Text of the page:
Father Gary of St. Jerome Catholic Church in Phoenix was moved by the plight of refugees, particularly those from Afghanistan who recently fled their homeland. He wanted the parish to understand what refugees face when they leave everything behind and hope for a brighter future.
Advent seemed like the perfect time to replicate the sights and sounds of a refugee camp, right there at the parish. The camp was open for parishioners to stop by and see it. After each mass during Advent, Father Gary shared a fact about refugees and our partnership, which educated parishioners and invited them to come forth and see it.
Refugees flee their country of origin to save their lives. Running from war and persecution, they leave behind family, friends and all they know, sometimes finding safety in refugee camps where they wait and hope to be granted refugee status by the United Nations and cleared for entrance to America by our Department of Homeland Security.
Catholic Charities has been resettling refugees from all parts of the world since 1975 through our Refugee Resettlement Program. We provide a welcoming and supportive network to help those new to our country quickly gain independence and become productive members of their new community.
St. Jerome Shows Compassion to Refugees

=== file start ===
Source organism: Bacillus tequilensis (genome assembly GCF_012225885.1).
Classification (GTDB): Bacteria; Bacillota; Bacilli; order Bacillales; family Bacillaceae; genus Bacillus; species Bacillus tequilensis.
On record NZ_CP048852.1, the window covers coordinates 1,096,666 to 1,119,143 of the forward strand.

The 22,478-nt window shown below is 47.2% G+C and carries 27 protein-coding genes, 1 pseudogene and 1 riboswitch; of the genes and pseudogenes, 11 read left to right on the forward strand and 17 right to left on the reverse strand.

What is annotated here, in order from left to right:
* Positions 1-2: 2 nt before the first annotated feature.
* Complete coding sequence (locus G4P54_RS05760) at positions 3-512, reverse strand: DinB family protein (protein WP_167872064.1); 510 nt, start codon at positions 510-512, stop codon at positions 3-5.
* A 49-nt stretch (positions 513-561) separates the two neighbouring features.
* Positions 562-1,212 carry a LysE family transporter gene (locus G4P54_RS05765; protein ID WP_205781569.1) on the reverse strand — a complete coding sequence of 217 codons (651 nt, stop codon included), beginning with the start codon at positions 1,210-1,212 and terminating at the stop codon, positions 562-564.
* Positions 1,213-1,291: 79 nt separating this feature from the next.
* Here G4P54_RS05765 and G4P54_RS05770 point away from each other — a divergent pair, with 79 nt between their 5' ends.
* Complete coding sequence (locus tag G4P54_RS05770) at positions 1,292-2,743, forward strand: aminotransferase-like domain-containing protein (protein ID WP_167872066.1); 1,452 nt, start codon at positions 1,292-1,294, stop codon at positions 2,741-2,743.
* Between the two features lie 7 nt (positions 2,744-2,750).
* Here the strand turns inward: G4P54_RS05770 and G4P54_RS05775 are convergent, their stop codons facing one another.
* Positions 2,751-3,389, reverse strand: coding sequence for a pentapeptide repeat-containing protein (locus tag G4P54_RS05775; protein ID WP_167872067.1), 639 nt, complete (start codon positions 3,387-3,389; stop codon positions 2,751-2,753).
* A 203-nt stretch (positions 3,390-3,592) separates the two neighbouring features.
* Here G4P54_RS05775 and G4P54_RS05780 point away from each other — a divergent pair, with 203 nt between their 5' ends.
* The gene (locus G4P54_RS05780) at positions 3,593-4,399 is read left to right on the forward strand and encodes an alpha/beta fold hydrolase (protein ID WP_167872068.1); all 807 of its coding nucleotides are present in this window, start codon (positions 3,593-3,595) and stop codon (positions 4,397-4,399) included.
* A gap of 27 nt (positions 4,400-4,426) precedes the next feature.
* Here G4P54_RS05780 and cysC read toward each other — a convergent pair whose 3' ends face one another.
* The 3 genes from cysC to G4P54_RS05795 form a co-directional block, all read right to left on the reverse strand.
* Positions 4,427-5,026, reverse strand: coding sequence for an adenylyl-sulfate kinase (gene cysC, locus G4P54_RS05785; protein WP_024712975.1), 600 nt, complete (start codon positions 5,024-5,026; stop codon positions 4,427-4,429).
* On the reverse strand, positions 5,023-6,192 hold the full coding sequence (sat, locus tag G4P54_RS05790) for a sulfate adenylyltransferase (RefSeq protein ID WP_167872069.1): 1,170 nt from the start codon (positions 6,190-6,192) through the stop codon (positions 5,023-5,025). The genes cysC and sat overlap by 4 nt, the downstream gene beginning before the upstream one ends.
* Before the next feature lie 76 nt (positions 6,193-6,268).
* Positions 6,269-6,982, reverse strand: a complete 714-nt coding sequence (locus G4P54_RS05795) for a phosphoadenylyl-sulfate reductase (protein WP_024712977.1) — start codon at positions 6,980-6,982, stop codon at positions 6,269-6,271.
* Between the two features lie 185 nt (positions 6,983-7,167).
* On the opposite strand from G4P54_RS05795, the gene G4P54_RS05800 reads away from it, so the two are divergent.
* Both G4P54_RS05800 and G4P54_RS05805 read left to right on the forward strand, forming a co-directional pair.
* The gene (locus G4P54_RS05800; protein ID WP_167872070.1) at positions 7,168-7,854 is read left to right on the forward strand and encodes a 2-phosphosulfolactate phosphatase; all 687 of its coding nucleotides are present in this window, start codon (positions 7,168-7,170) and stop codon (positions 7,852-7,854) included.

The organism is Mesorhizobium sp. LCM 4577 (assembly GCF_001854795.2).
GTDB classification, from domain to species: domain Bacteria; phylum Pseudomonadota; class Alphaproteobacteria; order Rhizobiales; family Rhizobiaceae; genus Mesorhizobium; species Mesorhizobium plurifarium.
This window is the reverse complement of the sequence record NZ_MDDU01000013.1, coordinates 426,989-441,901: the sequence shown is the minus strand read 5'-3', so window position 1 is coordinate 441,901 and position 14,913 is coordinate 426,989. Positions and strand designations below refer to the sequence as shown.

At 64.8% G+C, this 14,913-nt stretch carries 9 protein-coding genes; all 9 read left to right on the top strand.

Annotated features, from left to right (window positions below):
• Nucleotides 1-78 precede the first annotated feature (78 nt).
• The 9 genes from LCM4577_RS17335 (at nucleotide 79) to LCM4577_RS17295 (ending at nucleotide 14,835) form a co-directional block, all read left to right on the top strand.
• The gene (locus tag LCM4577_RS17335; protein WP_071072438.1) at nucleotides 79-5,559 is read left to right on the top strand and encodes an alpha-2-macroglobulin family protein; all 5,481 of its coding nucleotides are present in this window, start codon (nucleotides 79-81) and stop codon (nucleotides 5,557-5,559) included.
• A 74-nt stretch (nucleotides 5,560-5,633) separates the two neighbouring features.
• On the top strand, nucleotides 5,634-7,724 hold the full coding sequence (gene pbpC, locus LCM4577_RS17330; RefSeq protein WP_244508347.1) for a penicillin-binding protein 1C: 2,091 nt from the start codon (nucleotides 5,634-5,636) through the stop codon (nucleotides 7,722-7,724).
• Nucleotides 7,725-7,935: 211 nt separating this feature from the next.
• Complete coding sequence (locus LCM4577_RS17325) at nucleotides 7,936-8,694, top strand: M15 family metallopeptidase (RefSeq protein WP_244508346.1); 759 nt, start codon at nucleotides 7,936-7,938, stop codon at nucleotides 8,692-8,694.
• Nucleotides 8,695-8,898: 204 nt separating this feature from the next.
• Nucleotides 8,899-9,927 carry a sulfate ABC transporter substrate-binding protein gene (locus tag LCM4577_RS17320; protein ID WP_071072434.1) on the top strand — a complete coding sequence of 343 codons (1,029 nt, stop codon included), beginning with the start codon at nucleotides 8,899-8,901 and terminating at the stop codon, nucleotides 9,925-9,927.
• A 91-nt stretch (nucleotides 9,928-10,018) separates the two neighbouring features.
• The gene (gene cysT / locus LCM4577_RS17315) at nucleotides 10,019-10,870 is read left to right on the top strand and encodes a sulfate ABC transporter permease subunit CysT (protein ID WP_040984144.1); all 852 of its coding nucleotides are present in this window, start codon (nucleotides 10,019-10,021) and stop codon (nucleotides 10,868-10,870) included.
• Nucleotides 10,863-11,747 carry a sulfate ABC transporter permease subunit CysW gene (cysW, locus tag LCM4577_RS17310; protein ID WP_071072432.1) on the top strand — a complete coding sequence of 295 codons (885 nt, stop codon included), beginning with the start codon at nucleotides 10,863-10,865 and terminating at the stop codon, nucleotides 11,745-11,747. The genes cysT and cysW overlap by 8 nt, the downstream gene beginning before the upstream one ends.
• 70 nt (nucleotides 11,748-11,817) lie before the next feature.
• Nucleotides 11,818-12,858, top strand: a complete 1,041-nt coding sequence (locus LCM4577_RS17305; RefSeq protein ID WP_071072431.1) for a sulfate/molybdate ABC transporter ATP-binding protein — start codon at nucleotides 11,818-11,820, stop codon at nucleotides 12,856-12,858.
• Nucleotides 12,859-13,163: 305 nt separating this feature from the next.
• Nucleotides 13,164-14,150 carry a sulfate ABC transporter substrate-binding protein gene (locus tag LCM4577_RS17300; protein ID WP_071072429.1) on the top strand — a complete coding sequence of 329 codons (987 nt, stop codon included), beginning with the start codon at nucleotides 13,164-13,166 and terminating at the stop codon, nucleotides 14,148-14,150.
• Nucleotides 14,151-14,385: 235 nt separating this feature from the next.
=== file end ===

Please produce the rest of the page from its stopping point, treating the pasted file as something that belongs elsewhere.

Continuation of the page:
Janet Cunningham, the parish Operations Manager stated, “[the idea was to] educate and open their eyes of what reality is for some of our brothers and sisters in Christ.” The parish also provided a list of needs our refugee families and youth need, as we welcomed them here in our agency and in their new home.
The parish responded with overwhelming compassion and generosity. A truck full of donations was delivered to Catholic Charities during the holidays. “Providing the essentials to our refugees is a great act of kindness,” said Jaimi Weingartner, Sr. Program Manager for Catholic Charities. “Many don’t know that refugees are coming with little to nothing.”
Compassion and Service
St. Jerome’s parish responded to Father Gary’s invitation with compassion and service.
Father Gary’s sentiments summed up the beauty of this project and what it means to help brothers or sisters in need, no matter their life circumstances. “Thus, in the place where our manger will stand in a few weeks will be the constant reminder that Mary, Joseph and Jesus were refugees. In them all refugees become our sisters and brothers, and if we say we want to find a place for the baby Jesus to rest his head then we should be willing to do something for those who are part of God’s family.”
Big action awakens hearts, compassion, service and understanding. Allowing eyes to see the realities of refugee life can do so much more than just words. A reminder this season to serve all of God’s children.